Though critical of the actions of banks during the crisis, Stone is not completely anti-Wall Street.
“My father was a stock broker for 50 years,” he says. “ think there is a reason for free markets. Markets do define things, they distribute well. At the end of the day we need some version of Wall Street to work… The system has to be reformed.”
I talked to Stone just hours before the film’s New York premiere and it was clear that two decades after the success of the first Wall Street, he is still passionate about finance. “The 2008 crash was like a triple by-pass to capitalism and everything is in question.”
In our interview he talks about the lust for money, the damage this episode has done, leadership in Washington. But the most interesting part for me was our discussion about Shia LaBeouf’s character Jake Moore and whether it is possible to be truly ethical and rise to the top in business.
You can see what Stone says in the video above - but I want know what you think?
Can good guys rise to the top in finance or do you have to be part shark to swim with them? Can the Gordon Gekko’s of the world truly reform?
What do you do when you already own or operate more than a dozen successful restaurants and have reached celebrity chef status? Up the ante, of course! At least that is what Mario Batalia has done.
Teaming up once again with Lidia and Joe Bastianich (both famous in their own right) Batali has opened Eataly, a massive 40,000 square foot food emporium dedicated to all things Italian.
At a time when a lot of Americans are buying food at discount stores like Walmart to try to conserve every penny – this is a big gamble. The food is gourmet and the inventory extensive. But Batali thinks that people will pay a bit more for quality and I have to say, walking around with him on opening day, I was slowly converted.
The food I shamelessly sampled (as you can see in my piece!) from the vegetables to the pizza to the pastries was exquisite. And the atmosphere was great. Batali and his partners have a clear passion for the food. They will be roaming around, giving impromptu lessons and there is an actual culinary school built in where you can sign up for classes. And let’s not forget the beer garden slated to open on the roof in November. SOMETIMES BIGGER IS BETTER!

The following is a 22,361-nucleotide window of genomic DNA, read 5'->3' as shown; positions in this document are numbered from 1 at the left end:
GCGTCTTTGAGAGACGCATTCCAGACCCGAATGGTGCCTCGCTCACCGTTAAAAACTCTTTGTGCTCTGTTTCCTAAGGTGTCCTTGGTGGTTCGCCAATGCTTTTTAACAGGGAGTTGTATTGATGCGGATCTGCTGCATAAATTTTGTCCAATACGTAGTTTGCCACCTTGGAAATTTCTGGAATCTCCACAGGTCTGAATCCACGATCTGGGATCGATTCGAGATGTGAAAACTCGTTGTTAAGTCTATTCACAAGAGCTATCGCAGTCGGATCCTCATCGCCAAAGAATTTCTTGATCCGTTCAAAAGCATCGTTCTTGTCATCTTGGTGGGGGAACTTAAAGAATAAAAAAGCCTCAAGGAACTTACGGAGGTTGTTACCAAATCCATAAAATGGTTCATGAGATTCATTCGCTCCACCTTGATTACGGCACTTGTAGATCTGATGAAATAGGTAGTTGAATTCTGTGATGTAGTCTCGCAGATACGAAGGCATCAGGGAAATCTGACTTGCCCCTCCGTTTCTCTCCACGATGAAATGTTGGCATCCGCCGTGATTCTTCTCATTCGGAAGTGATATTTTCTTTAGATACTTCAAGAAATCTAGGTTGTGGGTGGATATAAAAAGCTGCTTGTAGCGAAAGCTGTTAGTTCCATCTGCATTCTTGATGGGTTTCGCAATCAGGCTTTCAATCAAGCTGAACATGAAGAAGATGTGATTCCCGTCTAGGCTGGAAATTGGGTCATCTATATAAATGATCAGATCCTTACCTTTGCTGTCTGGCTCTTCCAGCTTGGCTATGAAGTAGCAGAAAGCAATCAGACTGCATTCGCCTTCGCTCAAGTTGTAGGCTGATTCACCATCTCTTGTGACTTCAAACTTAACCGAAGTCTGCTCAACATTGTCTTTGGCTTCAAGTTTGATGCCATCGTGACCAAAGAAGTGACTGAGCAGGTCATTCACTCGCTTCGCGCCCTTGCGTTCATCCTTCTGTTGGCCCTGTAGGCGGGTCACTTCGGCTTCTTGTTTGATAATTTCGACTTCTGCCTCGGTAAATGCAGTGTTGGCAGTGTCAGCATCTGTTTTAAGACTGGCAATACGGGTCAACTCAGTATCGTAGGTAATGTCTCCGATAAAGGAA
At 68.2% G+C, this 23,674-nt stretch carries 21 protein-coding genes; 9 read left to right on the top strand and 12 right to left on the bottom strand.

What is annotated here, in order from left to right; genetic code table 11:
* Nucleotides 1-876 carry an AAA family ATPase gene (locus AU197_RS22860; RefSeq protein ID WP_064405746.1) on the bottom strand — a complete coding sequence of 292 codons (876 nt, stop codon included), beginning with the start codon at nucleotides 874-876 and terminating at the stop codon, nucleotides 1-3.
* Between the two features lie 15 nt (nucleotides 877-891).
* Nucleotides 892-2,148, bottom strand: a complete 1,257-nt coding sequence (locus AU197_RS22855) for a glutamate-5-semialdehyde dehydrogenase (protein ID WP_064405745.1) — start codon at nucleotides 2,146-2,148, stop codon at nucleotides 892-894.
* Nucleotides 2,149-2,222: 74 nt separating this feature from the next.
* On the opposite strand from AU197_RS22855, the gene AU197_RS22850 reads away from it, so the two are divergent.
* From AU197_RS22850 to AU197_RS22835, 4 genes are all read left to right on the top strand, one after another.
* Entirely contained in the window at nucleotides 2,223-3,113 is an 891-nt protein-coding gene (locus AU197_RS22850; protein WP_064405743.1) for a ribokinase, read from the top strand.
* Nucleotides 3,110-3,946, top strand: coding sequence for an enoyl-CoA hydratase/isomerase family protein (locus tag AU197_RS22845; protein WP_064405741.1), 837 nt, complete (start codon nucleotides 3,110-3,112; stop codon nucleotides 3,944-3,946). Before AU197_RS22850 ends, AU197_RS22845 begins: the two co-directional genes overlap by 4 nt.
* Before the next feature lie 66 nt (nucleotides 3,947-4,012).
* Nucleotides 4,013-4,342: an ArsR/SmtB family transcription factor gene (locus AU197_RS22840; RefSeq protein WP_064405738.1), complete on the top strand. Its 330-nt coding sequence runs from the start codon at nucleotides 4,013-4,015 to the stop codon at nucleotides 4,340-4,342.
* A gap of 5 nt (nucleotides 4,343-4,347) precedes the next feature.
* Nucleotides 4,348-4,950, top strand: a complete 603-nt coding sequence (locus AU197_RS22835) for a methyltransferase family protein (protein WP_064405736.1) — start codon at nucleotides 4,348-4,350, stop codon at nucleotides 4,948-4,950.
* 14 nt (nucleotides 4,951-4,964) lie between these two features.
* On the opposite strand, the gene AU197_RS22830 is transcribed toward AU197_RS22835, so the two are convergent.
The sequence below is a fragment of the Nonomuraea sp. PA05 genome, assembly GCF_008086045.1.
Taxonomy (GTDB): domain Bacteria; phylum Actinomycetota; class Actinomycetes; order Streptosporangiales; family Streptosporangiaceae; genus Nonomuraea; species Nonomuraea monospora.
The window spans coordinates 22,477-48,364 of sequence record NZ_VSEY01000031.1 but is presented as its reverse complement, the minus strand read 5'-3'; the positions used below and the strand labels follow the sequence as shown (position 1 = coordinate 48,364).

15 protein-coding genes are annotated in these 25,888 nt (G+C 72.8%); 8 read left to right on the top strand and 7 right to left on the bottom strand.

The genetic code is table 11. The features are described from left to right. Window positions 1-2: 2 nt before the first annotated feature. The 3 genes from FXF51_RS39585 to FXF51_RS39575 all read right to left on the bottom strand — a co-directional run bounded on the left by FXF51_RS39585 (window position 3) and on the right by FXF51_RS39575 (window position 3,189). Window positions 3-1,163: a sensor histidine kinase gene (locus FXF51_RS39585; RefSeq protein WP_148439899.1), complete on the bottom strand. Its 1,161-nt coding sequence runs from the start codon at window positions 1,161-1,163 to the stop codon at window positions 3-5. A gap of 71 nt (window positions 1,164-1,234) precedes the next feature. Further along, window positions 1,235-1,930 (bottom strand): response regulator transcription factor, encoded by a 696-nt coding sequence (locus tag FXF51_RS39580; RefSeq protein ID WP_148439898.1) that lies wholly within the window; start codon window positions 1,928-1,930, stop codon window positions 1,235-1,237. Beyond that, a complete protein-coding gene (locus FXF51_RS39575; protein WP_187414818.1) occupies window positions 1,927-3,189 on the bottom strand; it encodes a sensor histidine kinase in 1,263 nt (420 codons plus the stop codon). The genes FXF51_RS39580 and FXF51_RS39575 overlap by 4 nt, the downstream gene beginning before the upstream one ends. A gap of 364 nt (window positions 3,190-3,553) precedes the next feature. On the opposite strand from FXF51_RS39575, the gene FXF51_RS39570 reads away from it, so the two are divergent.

It is definitely worth a stop if you are visiting New York. If the big apple is not in your travel plans, take heart. Batali hopes to open Eataly’s around globe, with a mix of local cuisine and Italian staples.
What do you foodies out there think? Could this model could work in your home country?
NEW YORK - If imitation is one of the most sincere forms of flattery, than Steve Jobs should feel pretty good right about now.
BlackBerry-maker Research in Motion is so concerned that Apple's iPhone is starting to chip away at its corporate stronghold that it launched a new touch-screen smartphone to compete. Not only that, they held a glitzy media event in the New York City to unveil it. The phone goes on sale Aug. 12 in the U.S.; release in international markets is expected to follow in the next few months.
Taking a page right from Apple the venue was trendy and the music hip, but that is pretty much where the similarities ended.
Apple has cool in its DNA and well, RIM are engineers at heart. Company president Mike Lazaridis wore a suit and tie during the presentation. The other executives, while clearly knowledgeable, nervously struggled with the teleprompter. It was a little painful to watch.
In the end though press events are fleeting. It is the phone that counts and it looks like BlackBerry did its homework.
The Torch has a touch screen and a pull out keyboard, which appeal to people who still like a keyboard for email.
They also put a lot of work into the operating system to beef up their apps and connections to social networking.
I sat down with Lazaridis directly afterwards and he was really excited about the universal search and display functions.
As we know, they face tough competition with Apple and Google. When I asked him why they were bothering to chase the consumer market he said: "We have learned that although every consumer is not a business person, every business person is a consumer."